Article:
Tuesday, 26 June 2012

Art of the Streets

On my first visit to Cairo since last year’s popular uprising overthrew Hosni Mubarak following three decades of rule, I was inspired and moved, sometimes to tears, by the graffiti and public art that now decorate the city.

Campaign materials strewn across the city by key candidates in the country’s first free presidential election also took me aback. The last time I visited in September 2010, only photos of the long-time dictator, or his wife and heir-apparent, could be seen adorning Cairo’s streets.

Since the uprising that started in January 2011, Egyptians have reclaimed the streets from their oppressive rulers, and artists, both experts and amateurs, have painted on the walls of the grand Egyptian capital sketches capturing a plethora of opinions and emotions.

Some cry out against decades of military rule. Others capture the anguish endured by the mothers and families of youth killed during the 18-day revolt that left more than 800 people dead at the hands of Egyptian security forces.

Some capture the faces of martyrs in a form of timeless memorial. While stopping to behold public art along a street in Heliopolis, a friend and I ran into a gentlemen who lamented the unjust deaths of “youth, such as flowers," before he and my friend embraced and shed tears. The man expressed genuine anguish at the prospect that the voices of these youth would be lost if the presidential election victory went to a member of the previous regime. I saw similar sentiments expressed in graffiti near my polling station near the Pyramids.

There are works that express hope and immense scepticism for the country's political future on streets, such as Mohamed Mahmoud near Tahrir (Liberation) Square in central Cairo, where battles between unarmed civilians and security forces in January and February 2011 left hundreds dead. A sombre sensation came over me as I visited Tahrir and examined the graffiti along Mohamed Mahmoud on June 15, fulfilling a wish to visit heart of Egypt's uprising on my birthday.

An overwhelming expression of love for Egypt and patriotic spirit inspires much of the artwork I saw during my week-long visit to the Egyptian capital. The various displays of creativity brought to mind a line from the poignant song “Ya Beladi” (Oh My Country) that was dedicated to Egypt’s martyrs last year. In the song, a martyr sings:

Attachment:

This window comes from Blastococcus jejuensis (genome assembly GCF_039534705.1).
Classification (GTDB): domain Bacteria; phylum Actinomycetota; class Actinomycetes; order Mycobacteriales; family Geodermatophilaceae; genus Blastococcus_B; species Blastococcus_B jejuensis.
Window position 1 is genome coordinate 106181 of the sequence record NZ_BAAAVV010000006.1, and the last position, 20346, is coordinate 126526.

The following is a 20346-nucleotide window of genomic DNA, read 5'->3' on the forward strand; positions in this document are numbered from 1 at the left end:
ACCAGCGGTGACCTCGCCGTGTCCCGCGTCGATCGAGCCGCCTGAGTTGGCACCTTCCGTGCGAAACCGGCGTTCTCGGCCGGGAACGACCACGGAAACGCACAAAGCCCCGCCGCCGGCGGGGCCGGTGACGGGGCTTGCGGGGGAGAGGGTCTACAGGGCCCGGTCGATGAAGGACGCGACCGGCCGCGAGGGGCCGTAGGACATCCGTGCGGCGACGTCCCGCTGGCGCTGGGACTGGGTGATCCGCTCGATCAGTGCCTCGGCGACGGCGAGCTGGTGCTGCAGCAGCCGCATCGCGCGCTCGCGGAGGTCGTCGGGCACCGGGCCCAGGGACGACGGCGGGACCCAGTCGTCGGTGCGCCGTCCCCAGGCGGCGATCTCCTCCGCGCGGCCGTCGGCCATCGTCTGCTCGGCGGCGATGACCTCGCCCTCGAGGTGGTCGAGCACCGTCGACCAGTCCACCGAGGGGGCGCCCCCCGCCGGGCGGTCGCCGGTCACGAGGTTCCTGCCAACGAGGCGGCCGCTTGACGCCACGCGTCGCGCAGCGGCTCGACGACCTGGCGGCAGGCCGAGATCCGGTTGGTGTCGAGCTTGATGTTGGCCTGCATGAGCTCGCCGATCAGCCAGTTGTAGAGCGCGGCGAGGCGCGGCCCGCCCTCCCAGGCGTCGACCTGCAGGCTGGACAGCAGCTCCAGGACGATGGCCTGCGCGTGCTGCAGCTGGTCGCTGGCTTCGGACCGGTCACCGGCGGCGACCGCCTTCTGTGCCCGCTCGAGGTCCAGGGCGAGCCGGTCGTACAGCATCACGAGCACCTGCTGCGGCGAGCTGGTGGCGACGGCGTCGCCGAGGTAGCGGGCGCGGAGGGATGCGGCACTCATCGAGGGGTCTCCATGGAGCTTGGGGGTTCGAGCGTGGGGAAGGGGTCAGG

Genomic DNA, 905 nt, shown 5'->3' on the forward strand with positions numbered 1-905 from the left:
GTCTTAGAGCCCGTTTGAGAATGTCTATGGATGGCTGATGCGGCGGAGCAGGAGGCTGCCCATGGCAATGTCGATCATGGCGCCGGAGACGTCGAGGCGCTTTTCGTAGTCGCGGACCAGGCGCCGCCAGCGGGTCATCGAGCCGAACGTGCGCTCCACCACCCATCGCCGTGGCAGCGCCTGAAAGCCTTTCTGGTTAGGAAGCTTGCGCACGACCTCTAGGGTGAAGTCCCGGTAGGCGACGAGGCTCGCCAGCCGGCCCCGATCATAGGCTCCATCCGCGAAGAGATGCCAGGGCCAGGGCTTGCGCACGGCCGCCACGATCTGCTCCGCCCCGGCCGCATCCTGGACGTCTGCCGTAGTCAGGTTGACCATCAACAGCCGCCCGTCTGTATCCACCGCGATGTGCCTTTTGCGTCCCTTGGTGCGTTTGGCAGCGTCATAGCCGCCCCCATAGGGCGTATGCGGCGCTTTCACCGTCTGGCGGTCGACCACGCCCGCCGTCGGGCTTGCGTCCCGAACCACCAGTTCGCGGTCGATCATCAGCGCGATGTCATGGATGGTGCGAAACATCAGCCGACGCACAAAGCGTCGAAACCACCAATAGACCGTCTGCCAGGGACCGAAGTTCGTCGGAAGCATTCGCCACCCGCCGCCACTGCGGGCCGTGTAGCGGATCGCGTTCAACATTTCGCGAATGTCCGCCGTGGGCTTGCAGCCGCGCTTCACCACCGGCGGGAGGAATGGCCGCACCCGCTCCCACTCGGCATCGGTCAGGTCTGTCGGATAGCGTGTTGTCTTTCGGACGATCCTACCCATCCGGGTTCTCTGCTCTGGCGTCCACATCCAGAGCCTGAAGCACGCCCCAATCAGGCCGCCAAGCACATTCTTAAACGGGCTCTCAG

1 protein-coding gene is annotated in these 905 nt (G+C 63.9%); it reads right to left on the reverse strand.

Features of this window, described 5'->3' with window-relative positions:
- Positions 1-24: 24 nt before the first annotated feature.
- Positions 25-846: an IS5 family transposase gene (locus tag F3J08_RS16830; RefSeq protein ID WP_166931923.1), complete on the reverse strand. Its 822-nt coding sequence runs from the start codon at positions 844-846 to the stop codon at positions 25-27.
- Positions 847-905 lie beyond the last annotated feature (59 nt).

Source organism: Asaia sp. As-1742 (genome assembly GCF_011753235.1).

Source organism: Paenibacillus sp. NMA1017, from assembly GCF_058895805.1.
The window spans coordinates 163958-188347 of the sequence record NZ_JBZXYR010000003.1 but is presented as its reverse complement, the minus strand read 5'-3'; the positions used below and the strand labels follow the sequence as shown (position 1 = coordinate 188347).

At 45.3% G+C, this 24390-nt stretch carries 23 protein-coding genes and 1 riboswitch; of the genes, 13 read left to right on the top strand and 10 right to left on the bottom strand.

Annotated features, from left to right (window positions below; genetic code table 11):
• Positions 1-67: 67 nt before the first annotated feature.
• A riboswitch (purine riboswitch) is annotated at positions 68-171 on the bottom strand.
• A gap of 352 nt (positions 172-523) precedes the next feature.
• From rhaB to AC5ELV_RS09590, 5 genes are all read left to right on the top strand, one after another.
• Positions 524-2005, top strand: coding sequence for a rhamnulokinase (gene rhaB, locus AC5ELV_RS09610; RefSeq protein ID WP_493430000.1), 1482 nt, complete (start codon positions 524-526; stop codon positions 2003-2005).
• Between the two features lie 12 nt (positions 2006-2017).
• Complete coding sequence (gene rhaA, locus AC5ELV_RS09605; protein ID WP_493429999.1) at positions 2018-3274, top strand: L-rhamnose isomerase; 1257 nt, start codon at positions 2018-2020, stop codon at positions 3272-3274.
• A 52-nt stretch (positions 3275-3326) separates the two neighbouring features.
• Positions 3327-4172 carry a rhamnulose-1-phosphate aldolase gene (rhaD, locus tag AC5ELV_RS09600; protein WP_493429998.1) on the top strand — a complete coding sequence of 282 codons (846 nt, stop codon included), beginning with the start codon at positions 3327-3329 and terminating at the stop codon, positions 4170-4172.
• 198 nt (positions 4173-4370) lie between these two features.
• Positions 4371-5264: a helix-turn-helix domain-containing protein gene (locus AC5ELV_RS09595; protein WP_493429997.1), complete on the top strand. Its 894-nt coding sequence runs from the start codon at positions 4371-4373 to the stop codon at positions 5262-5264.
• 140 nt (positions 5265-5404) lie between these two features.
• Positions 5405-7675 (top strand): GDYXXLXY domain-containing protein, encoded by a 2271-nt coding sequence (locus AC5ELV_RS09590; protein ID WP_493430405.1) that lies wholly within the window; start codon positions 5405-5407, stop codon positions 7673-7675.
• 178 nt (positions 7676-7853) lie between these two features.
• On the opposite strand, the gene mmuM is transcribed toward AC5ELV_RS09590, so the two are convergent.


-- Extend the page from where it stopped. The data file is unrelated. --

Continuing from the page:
“They tell me, ‘Enter Paradise.’ 
 I say, ‘Paradise, is my country’.” 

While I've included a small sample of the public art here, it truly demands a visit to Cairo to fully grasp the magnitude of the revolutionary spirit that now fills the streets of this grand city.

Tuesday, 12 June 2012

The limits of unlimited communication

(A version of the article was carried by The Huffington Post)
I've been studying Arabic for almost two years now and have in that time rediscovered my love for pencils. The Arabic alphabet comprises a series of elegantly curved letters that are most attractively transmitted onto a sheet of paper when I use a freshly sharpened pencil. I find excitement and enjoyment when I endeavour to express thoughts on paper in Arabic, whether I’m writing a short story for an assignment or a short note to a friend or family member.
Perhaps because I exert more effort to find and compose the right words within the language, I sense that any note I write is infused with more heart than the language I use unconsciously. I’m always eager not to make grammatical errors, and yet even though I inevitably do, I’m satisfied with the beautiful cursive sentences I’ve scrolled onto the sheet of paper before me.

Making efforts to learn what is ultimately my mother tongue has caused me to reflect with both sadness and disappointment at how greatly my native English handwriting skills have deteriorated over the years. I predominately use computers and smart phones with predictive text to jot down any thought in English, so whenever I actually have to write something onto paper I’m appalled at how messy my handwriting has become. I type faster now in English than I’ll ever be able to write, a consequence of the fact that most of my daily correspondences are done using some form of technology.
Arabic homework, courtesy Flickr
Strictly speaking, technological advancements should improve our ability to communicate with each other. “Social-networking” tools such as Facebook or LinkedIn and instant message applications like WhatsApp, iMessage, BlackBerry Messenger and Skype are supposed to make communication easier and simpler. While they do in many instances – connecting people in different time zones and continents with virtually no effort at all – I sometimes sense interpersonal communication has deteriorated. The flavour of both oral and written communication, and our excitement and appreciation for it as a form of human connection, has dissolved into a series of screens, abbreviated words and buttons.

Messages and e-mails are rarely returned promptly, and when they are returned, the replies often lack equal courtesy. Phone calls are very often rushed and frosty. Even in person, we risk being aloof because our attention is periodically drawn away from the conversation to our iPhones, BlackBerrys, Androids and other animated "smart" devices.

The more we connect with the medium of communication, the less we connect with people on a personal level behind the screens or even across the table. In the workplace, I spend countless hours each day glued to a computer screen. While people may surround me, we rarely have a moment to pull our attention away from the multiple screens in front of us and engage in a conversation.